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Mauno Koivisto


Mauno Koivisto was a leading political figure in Finland during the 1960s and 1970s, becoming the first Social Democratic president and a two-time prime minister. He was also a teacher, sociologist, banker, husband, father, and worldwide representative of his home country.

Mauno Henrik Koivisto was born on Novermber 23, 1923, in Turku, a Swedish-speaking town in the south of Finland, to Hymni Sofia Eskola, who died when he was ten years old, and Juho Koivisto, a shipbuilder. At the age of 16, he joined a field firefighting unit during the Winter War. During the Continuation War, Koivisto served in an infantry detachment. After World War II, he began his political career by joining the Social Democratic Party (SDP). In 1949, he organized  left-wing resistance against a communist uprising that planned to destabilize Prime Minister Karl-August Fagerholm. At the same time, Koivisto worked as a teacher to earn money for his studies at Turku University. He earned a Bachelor of Arts in sociology in 1953 and a doctorate in 1956.

In 1957, Koivisto joined the Finnish Central Bank. He became governor of the Central Bank in 1968 and continued in that role until 1982. His reputation as a financial expert made him a central figure in Finnish politics. In 1966, the Social Democratic prime minister Rafael Paasio appointed him Minister of Finance. After Paasio resigned in 1968, Koivisto was sworn in as prime minister and head of the government, but he lost that position to a nonpartisan in 1970. The Conservative president Urho Kekkonen recognized Koivisto's qualifications and began to see Koivisto as his main rival. Kekkonen supported Koivisto's main opponent within the SDP, Kalevi Sporsa, who led the government four times between 1972 and 1987. Nevertheless, Koivisto became prime minister for a second time in 1979 and briefly stepped in for Kekkonen as acting president in 1981, after Kekkonen's health deteriorated.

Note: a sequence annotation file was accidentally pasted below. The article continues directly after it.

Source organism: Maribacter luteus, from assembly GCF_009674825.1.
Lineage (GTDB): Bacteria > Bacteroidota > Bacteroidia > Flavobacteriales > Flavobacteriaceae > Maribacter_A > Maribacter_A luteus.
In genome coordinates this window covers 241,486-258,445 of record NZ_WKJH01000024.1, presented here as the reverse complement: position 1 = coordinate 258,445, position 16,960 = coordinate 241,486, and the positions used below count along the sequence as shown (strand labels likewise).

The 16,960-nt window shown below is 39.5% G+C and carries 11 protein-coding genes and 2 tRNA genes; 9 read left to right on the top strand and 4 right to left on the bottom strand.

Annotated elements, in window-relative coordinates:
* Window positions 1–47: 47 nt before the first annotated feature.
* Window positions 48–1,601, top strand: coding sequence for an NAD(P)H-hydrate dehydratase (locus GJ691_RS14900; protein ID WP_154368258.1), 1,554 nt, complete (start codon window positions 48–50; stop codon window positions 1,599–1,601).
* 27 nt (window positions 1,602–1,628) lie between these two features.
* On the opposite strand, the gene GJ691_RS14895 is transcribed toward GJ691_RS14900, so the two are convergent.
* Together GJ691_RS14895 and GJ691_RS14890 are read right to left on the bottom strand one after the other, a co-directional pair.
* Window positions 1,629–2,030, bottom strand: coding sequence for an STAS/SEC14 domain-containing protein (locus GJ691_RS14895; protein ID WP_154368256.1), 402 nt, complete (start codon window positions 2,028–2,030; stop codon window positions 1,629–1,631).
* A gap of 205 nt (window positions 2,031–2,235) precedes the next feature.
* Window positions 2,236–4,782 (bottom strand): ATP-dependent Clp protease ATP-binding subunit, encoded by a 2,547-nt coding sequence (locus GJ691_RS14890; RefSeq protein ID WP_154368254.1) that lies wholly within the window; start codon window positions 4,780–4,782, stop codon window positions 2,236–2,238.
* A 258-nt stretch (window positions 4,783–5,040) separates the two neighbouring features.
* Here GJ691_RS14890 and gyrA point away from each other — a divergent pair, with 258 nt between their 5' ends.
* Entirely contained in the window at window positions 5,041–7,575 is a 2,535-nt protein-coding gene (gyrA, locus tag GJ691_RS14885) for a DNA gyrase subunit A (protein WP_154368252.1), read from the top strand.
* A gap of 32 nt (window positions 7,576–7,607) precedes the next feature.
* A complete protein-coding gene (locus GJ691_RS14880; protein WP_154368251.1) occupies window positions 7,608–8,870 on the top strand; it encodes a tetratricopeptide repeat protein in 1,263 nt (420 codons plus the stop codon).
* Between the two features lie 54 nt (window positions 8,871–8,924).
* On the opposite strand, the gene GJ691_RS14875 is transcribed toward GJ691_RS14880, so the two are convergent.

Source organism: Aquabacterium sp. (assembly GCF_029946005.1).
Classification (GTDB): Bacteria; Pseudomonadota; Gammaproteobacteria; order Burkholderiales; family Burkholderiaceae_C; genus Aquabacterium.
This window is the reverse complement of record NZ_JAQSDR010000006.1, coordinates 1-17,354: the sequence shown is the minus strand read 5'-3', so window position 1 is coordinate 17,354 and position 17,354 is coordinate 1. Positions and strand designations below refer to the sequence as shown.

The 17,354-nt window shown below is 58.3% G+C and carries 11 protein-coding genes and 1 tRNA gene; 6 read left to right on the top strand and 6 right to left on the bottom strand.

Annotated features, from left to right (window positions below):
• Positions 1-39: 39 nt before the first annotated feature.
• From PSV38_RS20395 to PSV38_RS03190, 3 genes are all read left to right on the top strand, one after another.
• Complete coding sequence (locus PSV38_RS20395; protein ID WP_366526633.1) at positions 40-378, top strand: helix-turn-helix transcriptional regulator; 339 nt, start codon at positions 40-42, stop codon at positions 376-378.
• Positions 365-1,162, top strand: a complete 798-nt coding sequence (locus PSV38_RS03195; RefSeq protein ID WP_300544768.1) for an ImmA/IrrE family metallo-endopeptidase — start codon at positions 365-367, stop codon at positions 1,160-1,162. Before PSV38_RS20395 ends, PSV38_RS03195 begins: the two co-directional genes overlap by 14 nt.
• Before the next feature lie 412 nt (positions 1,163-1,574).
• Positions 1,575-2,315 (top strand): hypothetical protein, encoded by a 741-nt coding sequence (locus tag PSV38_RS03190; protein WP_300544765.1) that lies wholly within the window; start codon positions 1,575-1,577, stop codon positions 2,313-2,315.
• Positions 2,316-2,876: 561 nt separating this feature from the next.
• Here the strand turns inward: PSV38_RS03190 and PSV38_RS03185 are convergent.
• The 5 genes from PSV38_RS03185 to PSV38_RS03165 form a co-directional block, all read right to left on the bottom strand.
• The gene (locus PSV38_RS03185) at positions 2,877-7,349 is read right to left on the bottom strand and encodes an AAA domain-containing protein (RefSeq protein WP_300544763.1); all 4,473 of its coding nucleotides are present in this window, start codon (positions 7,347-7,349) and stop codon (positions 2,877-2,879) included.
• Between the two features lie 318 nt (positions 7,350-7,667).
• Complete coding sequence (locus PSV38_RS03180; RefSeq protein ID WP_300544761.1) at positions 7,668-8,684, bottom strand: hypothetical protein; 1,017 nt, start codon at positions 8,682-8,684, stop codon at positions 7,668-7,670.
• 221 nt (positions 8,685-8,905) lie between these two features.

Supported by the SDP, Koivisto ran for the presidency in the 1982 elections. He became the first Social Democrat to win, and held office until 1994. During his presidency, he sympathized openly with the Soviet Union, until its collapse. In the early 1990s, he supported Finland's entry to the European Union, which occurred in 1995, one year after his term in office ended. His successor was the eventual Nobel Peace Prize laureate Martti Ahtisaari.

Following his presidency, Koivisto—who used to call journalists "lemmings"—published his autobiography. He also represented his country at some major events abroad, such as the funerals of Danish Queen Mother Ingrid in 2000, British Queen Mother Elizabeth in 2002, and former U.S. President Ronald Reagan in 2004.

Koivisto married Tellervo Kankaanranta in 1951; they had a daughter, Assi Koivisto, in 1957. He died in Helsinki on May 12, 2017, at the age of 93, leaving his wife and daughter, as well as seven points to team WEP (two for the hit, five for the solo)—WEP's third 2017 hit for a former head of state.

Lepaa rauhassa.


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